The 2012 Riesling is pale gold in colour and has those lovely aromas that I love in a Riesling that is beginning to develop – pencil eraser and hints of diesel (yes, you all know that I am a wine geek) along with some citrus. The palate is dry with high acidity, medium body and intense flavours of apple, peach and melon. This is a very tasty, well-balanced wine with a long finish. I discovered that this Riesling pairs beautifully with jalapeno cheddar sausages – the spice brings out a sweetness in the wine and the wine conversely tames the heat of the sausages – delicious!
The 2013 Riesling is still showing as a bit tight and closed; it needs some more age on it. It is a pale lemon in colour with aromas of citrus. It is dry, with medium-plus acidity and a slightly rounder mouthfeel than with the 2012, with flavours of apple, citrus and peach, and a medium finish.
The 2013 Pinot Gris is pale lemon with aromas of citrus, apple and pear. It is dry with medium-plus acidity and medium body. It has pronounced flavours of pear with hints of almond and spice and a medium finish. This is one wine that developed nicely as it sat in my glass for a while – just kept getting better.
The 2013 Viognier is pale lemon in colour with a slightly perfumed nose at first. This is another wine that developed nicely as it sat in my glass. It is dry with medium-plus acidity, medium-minus body and flavours of citrus and apricot with a medium-plus finish.
The 2012 Pinot Noir is a medium ruby in colour with an earthy nose with spice, dark red fruit and a little bit of the good kind of funk. It is dry with medium-plus acidity, medium tannins that are ripe, medium body and flavours of dark red fruits, cherry, raspberry, spice and some earthiness. This is my kind of Pinot Noir flavour-wise, and is well-balanced with a long finish.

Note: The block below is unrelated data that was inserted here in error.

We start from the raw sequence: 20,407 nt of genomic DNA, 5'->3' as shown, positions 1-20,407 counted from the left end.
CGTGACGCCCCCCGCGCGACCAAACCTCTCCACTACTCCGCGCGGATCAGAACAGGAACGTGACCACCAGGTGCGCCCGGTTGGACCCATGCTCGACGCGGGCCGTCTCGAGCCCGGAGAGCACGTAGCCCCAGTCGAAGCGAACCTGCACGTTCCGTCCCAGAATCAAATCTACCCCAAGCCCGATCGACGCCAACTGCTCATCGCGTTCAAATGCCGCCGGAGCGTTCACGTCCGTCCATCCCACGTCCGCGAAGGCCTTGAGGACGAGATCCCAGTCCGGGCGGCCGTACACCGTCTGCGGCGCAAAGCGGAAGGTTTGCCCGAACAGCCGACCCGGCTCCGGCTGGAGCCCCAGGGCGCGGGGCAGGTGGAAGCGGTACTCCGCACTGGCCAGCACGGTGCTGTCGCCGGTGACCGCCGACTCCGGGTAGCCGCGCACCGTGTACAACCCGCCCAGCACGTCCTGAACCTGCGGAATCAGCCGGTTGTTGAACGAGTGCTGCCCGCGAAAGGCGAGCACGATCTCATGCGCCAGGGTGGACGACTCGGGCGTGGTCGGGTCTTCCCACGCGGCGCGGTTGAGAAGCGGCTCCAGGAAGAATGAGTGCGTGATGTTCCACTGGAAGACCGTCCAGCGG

The 2013 Pinot Noir is a little bit lighter in both colour and body, with a slightly fresher nose with hints of floral aromas and bright red fruit – a slightly more feminine wine when compared with the 2012. It is dry with medium acidity, medium-minus body and flavours of cherry and raspberry and a medium-plus finish.
The 2013 Vertigo is the inaugural release of the winery’s red blend. Vertigo is made up of 50% Merlot, 25% Cabernet Franc and 25% Barbera. Tightrope is currently one of only two wineries in the Okanagan Valley (the other is Sandhill Wines) who are growing Barbera, a varietal from northwestern Italy. Graham & Lyndsay decided to plant a small amount of Barbera after an experience with a winery in New Zealand that uses a lot of Italian varietals – Vin Alto, near Auckland. The 2013 Vertigo is medium-plus ruby in colour with a hint of purple and aromas of dark fruit and spice and a nice intensity. It is dry with medium-plus acidity, medium body and flavours of dark fruit, plums, cherry and spice and a long finish. It is well-balanced but still very young – I would like to lay this down for a few more years. Overall, these wines were all very clean and well-made – I look forward to trying more as they are released.